R&B Crunchers, Mod Grooves, Freakbeat and Psych-Pop from Sweden 1964-1968
Released 21st October 2016
2CD Collection of 60s Grooves from a pre-Abba Sweden – LTW’s Ian Canty contrasts the differences between European states and their response to the world-wide phenomena of Beat Music/Psychedelia….
Now I could run through all the usual clichés about Volvos, Fjords, Abba and Andres Svennson’s unfeasibly long running international football career, but the fact is Sweden on the whole took to the changing 60s Music environment like a duck to water (yes I know that’s a cliché too, do keep up….). Though perhaps not quite attaining the reputation of Holland’s fearsome and extraordinary Nederbeat scene (and while the French saw 60s pop as an opportunity to extract the urine out of each other, admittedly in an eloquent and stylish way), they did however boast a number of bands adept in Garage Rock and Psych who also embossed their waxings with their own, sometimes crazed, take on things. The Tages, the Mascots and the Shanes are probably the better known outfits (all featured here) but as this compilation proves (which is in effect a follow up to “Searchin For Shakes” the legendary 1984 album which focussed for the first time on Swedish Beat) , there was a lot else bubbling up just below the surface, as we shall see.
The work of Stockholm band Annaabee-Nox is featured five times on “Svenska Shakers” and provides us with a fascinating ride through 60s pop styles, all given their own special touch. We can in effect chart their progress over the years from 1965 to 1968. Even at the start they were becoming something other than the standard Beat band, their take on Mose Allison’s “I’m Not Talking” setting off with an unsettling intro straight out of the “Noise Rock” handbook before haring off into a fast dance with added Pop Art guitar slashes. A year later there was a fairly straight cover of the Who’s “The Kids Are Alright”, well that is until it explodes into a farrago of weird drones igniting a rave-up that all renders it something else entirely, before pulling things together for the outro. From the same year “Bo Bo Boogie Pack” is a fuzzy mid-paced Mod pounder, ending with an unsettling manic cackle. By 1968 the ‘Nox as I like to call them embraced eerie Psych Pop on “Anna Be Nice” and by their final track here “Always On My Mind” were pumping out Prog Pop garnished with gentle wah-wah and a beat built for dance. They never seemed to stand still and settle for the ordinary, adapting each coming musical phase to their own peculiar ends.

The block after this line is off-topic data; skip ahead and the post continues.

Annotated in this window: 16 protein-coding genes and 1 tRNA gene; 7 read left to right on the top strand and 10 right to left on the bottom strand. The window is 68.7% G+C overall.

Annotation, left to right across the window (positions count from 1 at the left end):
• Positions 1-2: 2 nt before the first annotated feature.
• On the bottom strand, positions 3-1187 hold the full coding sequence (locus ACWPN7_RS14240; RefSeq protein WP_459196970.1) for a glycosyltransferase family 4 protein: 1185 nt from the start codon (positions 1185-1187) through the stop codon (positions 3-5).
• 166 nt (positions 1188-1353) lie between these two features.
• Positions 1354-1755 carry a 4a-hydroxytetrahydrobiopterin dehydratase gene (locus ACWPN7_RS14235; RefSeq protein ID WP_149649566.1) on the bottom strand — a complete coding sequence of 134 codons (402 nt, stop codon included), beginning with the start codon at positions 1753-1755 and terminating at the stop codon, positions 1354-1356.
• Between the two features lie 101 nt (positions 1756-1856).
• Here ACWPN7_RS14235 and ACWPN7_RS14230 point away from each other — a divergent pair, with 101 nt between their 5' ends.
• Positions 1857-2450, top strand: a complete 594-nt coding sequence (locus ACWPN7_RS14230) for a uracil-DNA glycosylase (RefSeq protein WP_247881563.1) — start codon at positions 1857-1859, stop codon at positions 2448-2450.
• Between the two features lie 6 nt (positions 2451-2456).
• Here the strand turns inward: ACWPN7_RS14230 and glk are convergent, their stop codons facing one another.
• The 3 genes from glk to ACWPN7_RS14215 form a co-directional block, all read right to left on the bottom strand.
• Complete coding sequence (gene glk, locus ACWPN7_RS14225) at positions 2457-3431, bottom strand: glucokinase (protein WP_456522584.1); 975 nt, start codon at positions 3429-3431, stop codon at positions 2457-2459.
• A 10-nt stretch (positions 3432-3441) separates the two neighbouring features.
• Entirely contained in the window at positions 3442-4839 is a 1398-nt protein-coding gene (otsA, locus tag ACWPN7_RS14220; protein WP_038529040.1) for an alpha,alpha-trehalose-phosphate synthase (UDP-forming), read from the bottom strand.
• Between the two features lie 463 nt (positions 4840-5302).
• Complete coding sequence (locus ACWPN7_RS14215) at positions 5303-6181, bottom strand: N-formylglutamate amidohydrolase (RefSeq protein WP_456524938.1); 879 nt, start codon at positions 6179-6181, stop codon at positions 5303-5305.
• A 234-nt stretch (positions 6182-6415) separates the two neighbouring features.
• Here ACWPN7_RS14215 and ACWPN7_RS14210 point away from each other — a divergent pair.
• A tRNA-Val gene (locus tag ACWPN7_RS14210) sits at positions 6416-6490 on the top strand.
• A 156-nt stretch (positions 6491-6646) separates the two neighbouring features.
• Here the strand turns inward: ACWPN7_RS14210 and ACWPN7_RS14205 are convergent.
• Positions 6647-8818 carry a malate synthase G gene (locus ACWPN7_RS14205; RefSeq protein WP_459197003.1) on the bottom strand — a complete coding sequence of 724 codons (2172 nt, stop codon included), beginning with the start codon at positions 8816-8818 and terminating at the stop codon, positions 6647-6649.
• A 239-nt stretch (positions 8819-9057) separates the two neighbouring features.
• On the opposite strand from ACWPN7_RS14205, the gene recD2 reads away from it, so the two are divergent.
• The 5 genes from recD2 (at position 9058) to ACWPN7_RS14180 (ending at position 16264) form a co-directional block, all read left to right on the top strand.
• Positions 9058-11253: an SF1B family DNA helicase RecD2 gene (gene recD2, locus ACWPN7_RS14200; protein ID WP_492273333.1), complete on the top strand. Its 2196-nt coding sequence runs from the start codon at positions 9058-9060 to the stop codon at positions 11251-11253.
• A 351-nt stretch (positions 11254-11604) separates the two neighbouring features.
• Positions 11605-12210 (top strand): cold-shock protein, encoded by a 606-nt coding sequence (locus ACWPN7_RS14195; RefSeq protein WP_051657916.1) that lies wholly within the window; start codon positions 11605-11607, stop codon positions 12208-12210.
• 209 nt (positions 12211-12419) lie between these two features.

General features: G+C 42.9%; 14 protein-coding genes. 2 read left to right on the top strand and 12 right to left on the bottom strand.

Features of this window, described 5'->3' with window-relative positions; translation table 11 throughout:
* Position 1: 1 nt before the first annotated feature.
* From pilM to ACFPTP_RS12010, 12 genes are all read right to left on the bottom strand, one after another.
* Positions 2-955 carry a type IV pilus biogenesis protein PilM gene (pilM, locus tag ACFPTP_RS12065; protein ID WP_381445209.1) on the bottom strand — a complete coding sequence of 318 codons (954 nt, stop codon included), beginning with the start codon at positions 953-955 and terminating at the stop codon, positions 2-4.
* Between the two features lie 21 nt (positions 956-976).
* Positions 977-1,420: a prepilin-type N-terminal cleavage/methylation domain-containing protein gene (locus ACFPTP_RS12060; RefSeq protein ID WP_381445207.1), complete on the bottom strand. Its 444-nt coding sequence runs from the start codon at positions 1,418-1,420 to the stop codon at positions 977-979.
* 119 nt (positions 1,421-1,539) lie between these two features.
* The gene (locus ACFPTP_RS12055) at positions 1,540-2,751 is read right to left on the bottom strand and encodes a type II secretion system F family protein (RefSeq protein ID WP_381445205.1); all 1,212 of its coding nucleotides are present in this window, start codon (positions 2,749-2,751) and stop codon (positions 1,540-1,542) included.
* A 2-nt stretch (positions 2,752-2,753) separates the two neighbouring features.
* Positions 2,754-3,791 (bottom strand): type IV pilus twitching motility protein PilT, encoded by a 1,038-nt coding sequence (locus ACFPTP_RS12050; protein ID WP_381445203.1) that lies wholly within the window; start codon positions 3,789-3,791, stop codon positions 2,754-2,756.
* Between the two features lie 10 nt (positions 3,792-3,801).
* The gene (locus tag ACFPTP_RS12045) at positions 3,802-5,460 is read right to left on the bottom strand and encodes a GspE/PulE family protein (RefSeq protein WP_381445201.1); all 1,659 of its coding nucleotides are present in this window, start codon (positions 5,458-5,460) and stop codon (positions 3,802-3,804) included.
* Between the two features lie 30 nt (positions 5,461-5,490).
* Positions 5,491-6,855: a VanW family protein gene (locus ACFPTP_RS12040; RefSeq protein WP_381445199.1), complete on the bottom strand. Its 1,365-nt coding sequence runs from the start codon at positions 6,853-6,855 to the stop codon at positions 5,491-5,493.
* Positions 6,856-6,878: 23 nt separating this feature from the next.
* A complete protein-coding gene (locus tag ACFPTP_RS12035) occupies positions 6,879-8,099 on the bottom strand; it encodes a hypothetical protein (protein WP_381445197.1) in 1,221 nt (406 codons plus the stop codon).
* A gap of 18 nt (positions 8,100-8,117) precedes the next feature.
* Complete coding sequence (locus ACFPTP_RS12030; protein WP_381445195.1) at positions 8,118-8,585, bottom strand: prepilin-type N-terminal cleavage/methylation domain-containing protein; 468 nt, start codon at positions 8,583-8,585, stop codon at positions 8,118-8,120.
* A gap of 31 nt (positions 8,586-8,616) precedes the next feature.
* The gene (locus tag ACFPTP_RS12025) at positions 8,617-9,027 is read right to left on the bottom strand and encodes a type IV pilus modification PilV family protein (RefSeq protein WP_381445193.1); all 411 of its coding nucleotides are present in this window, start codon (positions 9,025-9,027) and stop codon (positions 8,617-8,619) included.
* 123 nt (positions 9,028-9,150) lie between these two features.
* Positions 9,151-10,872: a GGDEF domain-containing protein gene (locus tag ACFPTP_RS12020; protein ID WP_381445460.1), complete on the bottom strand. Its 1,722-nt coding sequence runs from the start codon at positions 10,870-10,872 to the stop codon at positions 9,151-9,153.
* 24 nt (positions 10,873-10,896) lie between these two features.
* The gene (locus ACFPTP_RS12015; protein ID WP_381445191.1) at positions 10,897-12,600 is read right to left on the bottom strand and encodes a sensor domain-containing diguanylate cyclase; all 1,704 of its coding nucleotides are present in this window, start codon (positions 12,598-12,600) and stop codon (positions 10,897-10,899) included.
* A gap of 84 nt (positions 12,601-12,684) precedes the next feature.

But they aren’t the only band to excel on here, far from it. The Namelosers, a garage rock band from Malmo, feature twice with the nonsense sounding lyrics of “Do-Ao” not telling half the story of this wild, insistent Freakbeat monster with a guitar that wanders in an out of tune without a care in the world. The Fools’ Farfisa driven “Baby, I Want To Know” is a joy straight out of the garage and the Evil Eyes Mod Pop character study “Mister Mystified” could have come off “A Quick One”. Elsewhere the Yardleys come over like a Swedish Downliners Sect on “It’s Gonna Work Out Fine”, Horanges move R’n’B towards the 60s dancefloor with “Daddy Rolling Stone” and of the better known bands Tages impress with the fuzzy dance groover “The Man You’ll Be Looking For”. But there’s so much to enjoy, even a very familiar standard like “Land Of 1,000 Dances” gets a thorough duffing up by the Namelosers (again) and sent on its way as a superior Psyched-up fuzzball.
Though disc one has its fair share of unheralded stormers, disc 2 of this comp is the winner here, being almost flawless from beginning to end. But it’s a tough call as the vast majority of songs featured here would brighten even the most hard-hearted 60s-phobe’s day. It feels a little unfair to highlight certain offerings above others because all are great in their own way. But here goes! The Mascots “I Want To Live” starts off in a fairly mainstream manner, despite the odd, fatalistic lyric, until a scream appears as if out of nowhere, whereby the guitar goes into a Freakbeat break which manages to include a snippet of “Greensleeves” of all things. The highly individual Science Poption (and excuse me, what a name!) follow with the almost hymnal Folk Rock “Monica” which soon becomes involved in a scuffle with some organ-led Blues – it has to be heard, incredible. As to prove their adaptability, they’re back again with “You’ve Got Me High”, a cool Garage Punk/Pop crossover.
Booker T and the MGs must have made some inroads into Sweden as their kind of ultra-tight backbeat forms the spine of the Long Johns’ snotty “Don’t Want You No More” (the Best’s “Back Door Man” on disc 1 also shows their mark). The Cheers take Jefferson Airplane’s “Somebody To Love” and turn it from a Hippy anthem into something far more edgy and the compilation ends with the T-Boones who pre-dated the Stooges by at least a year with their tense, Punk Rock version of John Mayall’s “I Want You”.
Fine, informative sleeve-notes by Kieron Tyler (I learnt a lot reading them) and some classy repros of the 7″ sleeves contribute to a great starting point for anyone coming fresh to the wonderful and weird world of 60s Swedish Beat. This quality collection comes highly recommended to fans of 60s Pop, Garage, Psych, Mod…hell anyone who likes music, come get some!
All words by Ian Canty – see his author profile here